“I think people are going to be looking at 2024 as probably a challenging year, in geopolitics as well the US election,” he said.
“But there are some really good green shoots coming through – Food and Beverage is growing in new markets as well.
“Businesses are preparing for the economy to cool sideways,” he said. “For some people it will be tough.”
Not enough achieved
Veteran National MP Todd McClay, who has again retained the Rotorua electorate, told the Bay of Plenty Business News that the election result was very humbling.
“I think the reason for the result is similar to the rest of the country – there has not been nearly enough achieved,” he said.
“The cost of living has increased quite significantly, and in the BOP the roads were in a very sad state. During the campaign that was expressed quite clearly by many people.”
McClay said that over the past six years the polling suggested that what might have been achieved had gone backwards.
“We will put a stable government together, and are clear about the first 100 days commitments.”
Newly anointed National MP Tom Rutherford, who took over Muller’s seat, said there were a number of key issues.
“There was a mood for change,” he said.
My sense is that there was significant frustration at the lack of urgency of central government investment to support our city and wider region over the last few years – and that this was felt throughout our local business sectors.”
– Todd Muller
“People were unhappy with how the Labour government performed – particularly as they had a majority and they had no reason not to bring about change in their time. They weren’t successful. “
Rutherford said he believed the biggest issues locally were the cost of living, fixing and rebuilding out the economy, law and order and improving education and health care.
‘I would often talk about our focus on transport and infrastructure,” he told the Bay of Plenty Business News.
“We’ve got a real congestion issue here and we need to ensure we have suitable transport infrastructure to service our role as the fastest growing city in NZ. Transport infrastructure has not caught up.”
Communities feel hard hit
National’s Scott Simpson retained his Coromandel seat in a landslide, an electorate he has held since 2011. He told the Bay of Plenty Business News that he felt National’s success was in part a result of the fact that like many other communities, the Coromandel had been hit hard by the Labour government’s rigid and centralised approach to policy.
“Ours is an electorate made up of small businesses, usually family run,” he said.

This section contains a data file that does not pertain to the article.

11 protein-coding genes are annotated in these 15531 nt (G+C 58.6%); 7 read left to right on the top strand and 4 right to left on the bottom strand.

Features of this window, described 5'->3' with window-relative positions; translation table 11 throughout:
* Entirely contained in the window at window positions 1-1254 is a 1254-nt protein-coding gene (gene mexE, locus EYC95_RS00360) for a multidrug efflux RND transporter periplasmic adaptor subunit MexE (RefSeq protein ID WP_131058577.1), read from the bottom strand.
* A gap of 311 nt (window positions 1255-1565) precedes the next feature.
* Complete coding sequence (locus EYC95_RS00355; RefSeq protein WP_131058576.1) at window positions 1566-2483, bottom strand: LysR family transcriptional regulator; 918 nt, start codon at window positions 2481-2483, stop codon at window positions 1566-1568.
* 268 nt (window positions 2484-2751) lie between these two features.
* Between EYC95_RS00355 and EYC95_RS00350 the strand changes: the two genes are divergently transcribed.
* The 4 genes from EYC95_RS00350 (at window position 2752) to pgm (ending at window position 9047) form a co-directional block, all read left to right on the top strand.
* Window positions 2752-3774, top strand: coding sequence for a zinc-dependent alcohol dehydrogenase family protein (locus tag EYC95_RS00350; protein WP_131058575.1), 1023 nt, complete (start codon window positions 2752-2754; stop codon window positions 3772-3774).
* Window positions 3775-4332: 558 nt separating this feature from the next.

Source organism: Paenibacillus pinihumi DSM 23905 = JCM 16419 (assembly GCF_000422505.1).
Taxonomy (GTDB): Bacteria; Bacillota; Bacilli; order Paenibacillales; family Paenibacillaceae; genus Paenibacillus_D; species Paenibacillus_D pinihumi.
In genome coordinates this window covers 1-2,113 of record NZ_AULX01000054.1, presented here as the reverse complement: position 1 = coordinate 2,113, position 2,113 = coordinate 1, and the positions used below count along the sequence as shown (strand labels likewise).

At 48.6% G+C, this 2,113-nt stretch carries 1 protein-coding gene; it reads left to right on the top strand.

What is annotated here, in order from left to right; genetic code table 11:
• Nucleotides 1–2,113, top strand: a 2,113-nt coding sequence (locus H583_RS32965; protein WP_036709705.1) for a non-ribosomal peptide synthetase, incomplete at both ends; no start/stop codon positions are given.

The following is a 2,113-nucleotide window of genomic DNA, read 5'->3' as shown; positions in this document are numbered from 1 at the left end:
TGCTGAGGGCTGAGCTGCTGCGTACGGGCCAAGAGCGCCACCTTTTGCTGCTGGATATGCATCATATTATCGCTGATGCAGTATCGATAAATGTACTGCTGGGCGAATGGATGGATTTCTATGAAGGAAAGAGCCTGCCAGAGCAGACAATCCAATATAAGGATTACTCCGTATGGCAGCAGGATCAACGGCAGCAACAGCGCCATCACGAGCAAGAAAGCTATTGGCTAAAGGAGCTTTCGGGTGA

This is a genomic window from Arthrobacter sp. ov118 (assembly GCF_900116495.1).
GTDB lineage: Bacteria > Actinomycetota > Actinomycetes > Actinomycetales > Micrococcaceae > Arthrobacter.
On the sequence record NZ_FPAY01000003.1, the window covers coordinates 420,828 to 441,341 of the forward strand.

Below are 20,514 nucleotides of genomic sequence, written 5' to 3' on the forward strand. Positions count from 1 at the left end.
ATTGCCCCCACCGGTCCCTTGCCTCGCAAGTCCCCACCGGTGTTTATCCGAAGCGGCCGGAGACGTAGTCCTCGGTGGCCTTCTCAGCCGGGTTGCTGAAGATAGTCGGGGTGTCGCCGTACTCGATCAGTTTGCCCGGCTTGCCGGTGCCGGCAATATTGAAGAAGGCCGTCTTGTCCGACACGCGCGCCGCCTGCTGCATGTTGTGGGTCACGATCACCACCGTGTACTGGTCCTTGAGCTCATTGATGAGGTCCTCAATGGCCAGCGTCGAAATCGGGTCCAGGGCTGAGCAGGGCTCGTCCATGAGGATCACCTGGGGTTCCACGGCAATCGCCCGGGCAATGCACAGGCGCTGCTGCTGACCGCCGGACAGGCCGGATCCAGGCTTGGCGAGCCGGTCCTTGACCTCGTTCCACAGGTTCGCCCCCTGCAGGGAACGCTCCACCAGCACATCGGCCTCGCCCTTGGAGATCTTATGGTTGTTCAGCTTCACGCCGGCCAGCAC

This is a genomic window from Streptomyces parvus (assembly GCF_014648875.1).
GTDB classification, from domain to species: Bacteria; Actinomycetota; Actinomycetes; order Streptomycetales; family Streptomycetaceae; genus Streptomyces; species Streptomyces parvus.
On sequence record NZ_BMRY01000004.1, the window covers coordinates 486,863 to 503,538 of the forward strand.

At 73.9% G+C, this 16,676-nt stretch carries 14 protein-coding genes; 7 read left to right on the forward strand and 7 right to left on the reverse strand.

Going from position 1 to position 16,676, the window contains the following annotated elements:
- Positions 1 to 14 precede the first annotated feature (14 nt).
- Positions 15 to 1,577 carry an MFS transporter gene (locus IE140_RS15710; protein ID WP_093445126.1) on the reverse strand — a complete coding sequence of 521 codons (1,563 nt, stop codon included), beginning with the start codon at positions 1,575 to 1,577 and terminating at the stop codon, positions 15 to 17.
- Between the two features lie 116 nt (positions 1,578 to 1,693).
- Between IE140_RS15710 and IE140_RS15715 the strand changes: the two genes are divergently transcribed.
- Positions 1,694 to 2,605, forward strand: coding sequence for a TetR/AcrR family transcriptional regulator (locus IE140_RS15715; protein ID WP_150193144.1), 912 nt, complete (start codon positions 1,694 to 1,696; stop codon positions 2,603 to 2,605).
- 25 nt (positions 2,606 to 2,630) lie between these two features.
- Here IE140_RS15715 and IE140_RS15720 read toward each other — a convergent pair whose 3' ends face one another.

“They’ve been doing it tough.”
Simpson said the community’s age demographic skewed towards seniors aged 65-plus.
“They have been trying to cope with the cost-of-living crisis, reduced access to health care and, like all New Zealanders, they have been outraged by the crime wave sweeping their local communities,” he said.
“These were people who want a government focused on the issues that matter to them. Labour simply were not.”
The most pressing issues he found in the leadup were the cost-of-living crisis, out of control crime, poor access to health services and roading infrastructure issues, he said.
The East Coast electorate went blue after National candidate Dana Kirkpatrick convincingly won the seat. In an interview with the Rotorua Daily Post she said that given Labour’s big win in 2020, her campaign was conscious they had ground to make up.
The seat was convincingly won in the previous election by Labour’s Kiri Allan, who had turned around what had previously been a National stronghold. She subsequently became one of the several Labour MPs to recently resign.
The electorate understood the need to have someone from there, who lived there, who worked there, who had been a CEO and a general manager there, Kirkpatrick told the Post.
Muller told the Bay of Plenty Business News that once the new government had been sworn in, the business community would be looking forward to progressing genuine partnership that facilitated the roading, housing and wider amenity infrastructure that the region desperately needed.
“A wider New Zealand recovery requires the Bay to be leading from the front – that can happen with the right shared investment in infrastructure and people,” he said.
> REGIONAL WINNERS
The region’s winners include:
- Bay of Plenty, Tom Rutherford (National)
- Tauranga, Sam Uffindell (National)
- Rotorua, Todd McClay (National)
- East Coast, Dana Kirkpatrick (National)
- Coromandel, Scott Simpson (National)